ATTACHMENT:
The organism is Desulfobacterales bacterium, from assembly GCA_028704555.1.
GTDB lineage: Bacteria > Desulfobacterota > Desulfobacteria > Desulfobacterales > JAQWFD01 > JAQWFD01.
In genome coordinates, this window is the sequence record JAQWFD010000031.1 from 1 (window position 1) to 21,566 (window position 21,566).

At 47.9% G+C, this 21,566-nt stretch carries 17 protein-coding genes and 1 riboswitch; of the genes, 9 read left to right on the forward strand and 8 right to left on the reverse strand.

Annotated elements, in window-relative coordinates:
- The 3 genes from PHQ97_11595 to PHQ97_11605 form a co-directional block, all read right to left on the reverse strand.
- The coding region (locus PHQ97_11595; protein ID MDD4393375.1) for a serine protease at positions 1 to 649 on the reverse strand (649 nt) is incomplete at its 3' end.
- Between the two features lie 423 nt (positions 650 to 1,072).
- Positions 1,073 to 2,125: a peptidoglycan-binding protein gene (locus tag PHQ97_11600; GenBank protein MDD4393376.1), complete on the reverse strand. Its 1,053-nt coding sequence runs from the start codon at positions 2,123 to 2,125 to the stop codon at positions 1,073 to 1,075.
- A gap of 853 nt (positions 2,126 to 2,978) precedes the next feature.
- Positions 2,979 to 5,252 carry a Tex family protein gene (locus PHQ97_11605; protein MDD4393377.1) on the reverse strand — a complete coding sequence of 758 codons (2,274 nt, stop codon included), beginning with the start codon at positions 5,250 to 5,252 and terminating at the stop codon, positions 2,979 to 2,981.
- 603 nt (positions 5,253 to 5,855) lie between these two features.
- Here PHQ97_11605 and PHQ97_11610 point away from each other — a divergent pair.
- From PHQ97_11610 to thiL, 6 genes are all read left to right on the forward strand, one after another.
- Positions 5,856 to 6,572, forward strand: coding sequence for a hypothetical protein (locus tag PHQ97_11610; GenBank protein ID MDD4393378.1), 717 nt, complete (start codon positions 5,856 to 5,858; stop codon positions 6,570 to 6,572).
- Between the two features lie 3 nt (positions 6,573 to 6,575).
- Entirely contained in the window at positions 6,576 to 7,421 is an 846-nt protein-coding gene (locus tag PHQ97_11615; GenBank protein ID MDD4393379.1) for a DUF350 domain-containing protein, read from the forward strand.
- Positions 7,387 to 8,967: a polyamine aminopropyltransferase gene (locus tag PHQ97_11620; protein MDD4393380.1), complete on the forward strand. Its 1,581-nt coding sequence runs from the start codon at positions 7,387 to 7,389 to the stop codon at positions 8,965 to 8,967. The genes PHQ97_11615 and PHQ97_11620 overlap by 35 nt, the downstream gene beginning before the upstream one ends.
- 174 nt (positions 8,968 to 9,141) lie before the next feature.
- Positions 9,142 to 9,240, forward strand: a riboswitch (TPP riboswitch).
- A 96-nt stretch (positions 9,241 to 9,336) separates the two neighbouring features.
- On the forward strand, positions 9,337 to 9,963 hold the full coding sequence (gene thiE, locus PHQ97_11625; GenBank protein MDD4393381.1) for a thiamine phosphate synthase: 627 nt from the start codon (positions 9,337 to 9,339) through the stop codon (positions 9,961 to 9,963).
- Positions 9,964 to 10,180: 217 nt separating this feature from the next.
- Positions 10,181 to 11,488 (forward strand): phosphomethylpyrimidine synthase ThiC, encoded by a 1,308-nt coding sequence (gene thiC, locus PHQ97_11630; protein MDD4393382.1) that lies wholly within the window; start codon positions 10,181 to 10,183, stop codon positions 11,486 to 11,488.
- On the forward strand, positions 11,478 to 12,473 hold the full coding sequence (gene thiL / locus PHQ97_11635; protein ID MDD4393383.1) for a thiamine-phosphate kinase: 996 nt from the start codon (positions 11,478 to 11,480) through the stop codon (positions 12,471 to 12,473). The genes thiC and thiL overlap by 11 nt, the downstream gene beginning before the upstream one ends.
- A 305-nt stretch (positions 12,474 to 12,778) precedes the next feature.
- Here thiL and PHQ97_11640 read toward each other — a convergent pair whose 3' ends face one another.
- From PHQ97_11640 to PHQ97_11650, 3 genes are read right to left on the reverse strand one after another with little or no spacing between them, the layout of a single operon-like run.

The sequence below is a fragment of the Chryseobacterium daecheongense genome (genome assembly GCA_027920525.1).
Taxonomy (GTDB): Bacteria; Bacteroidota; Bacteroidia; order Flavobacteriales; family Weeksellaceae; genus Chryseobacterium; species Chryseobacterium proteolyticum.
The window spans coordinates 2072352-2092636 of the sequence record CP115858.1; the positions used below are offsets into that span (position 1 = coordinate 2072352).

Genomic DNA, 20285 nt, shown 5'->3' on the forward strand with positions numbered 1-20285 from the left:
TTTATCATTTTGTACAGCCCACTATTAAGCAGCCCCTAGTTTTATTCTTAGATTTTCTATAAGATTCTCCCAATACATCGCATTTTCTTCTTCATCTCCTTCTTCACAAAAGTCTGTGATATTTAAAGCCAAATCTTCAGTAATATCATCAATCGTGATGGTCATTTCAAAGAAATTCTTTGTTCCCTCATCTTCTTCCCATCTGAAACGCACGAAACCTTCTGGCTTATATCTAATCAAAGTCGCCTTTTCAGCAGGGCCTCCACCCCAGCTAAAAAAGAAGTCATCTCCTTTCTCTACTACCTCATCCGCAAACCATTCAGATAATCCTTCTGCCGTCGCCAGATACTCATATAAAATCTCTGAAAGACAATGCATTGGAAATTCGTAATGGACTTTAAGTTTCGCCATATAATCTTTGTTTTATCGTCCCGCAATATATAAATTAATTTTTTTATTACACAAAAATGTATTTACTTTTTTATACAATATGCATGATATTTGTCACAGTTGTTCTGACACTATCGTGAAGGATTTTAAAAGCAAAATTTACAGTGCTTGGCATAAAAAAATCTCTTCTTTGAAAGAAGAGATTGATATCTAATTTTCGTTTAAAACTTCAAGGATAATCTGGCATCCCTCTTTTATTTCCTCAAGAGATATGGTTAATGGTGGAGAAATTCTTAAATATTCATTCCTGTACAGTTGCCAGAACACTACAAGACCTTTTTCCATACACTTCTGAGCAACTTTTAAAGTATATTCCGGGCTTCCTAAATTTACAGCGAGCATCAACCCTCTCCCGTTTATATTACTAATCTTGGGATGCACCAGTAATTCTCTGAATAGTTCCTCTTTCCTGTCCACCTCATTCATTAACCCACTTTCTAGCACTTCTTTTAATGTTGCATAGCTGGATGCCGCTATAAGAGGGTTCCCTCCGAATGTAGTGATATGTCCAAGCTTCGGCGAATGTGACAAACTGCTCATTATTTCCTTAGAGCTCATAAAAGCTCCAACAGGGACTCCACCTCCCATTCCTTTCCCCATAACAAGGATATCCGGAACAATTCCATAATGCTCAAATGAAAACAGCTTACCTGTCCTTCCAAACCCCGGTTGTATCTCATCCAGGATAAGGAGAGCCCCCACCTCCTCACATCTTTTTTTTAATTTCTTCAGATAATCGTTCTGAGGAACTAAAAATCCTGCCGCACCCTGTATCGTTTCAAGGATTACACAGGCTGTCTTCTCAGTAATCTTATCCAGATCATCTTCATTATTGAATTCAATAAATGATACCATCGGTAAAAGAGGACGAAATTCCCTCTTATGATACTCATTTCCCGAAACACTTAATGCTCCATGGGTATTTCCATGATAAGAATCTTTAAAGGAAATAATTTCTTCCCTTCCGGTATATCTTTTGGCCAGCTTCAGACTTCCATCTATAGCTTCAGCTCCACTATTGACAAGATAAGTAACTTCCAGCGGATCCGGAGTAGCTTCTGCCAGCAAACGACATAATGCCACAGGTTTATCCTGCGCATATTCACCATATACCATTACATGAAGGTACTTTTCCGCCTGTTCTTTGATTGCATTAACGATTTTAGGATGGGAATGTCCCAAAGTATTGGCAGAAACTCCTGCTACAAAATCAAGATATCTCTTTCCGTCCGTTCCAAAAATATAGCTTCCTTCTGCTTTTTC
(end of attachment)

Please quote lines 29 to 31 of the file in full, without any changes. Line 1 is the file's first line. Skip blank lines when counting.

The sequence below is a fragment of the Chryseobacterium daecheongense genome (genome assembly GCA_027920525.1).
Taxonomy (GTDB): Bacteria; Bacteroidota; Bacteroidia; order Flavobacteriales; family Weeksellaceae; genus Chryseobacterium; species Chryseobacterium proteolyticum.
The window spans coordinates 2072352-2092636 of the sequence record CP115858.1; the positions used below are offsets into that span (position 1 = coordinate 2072352).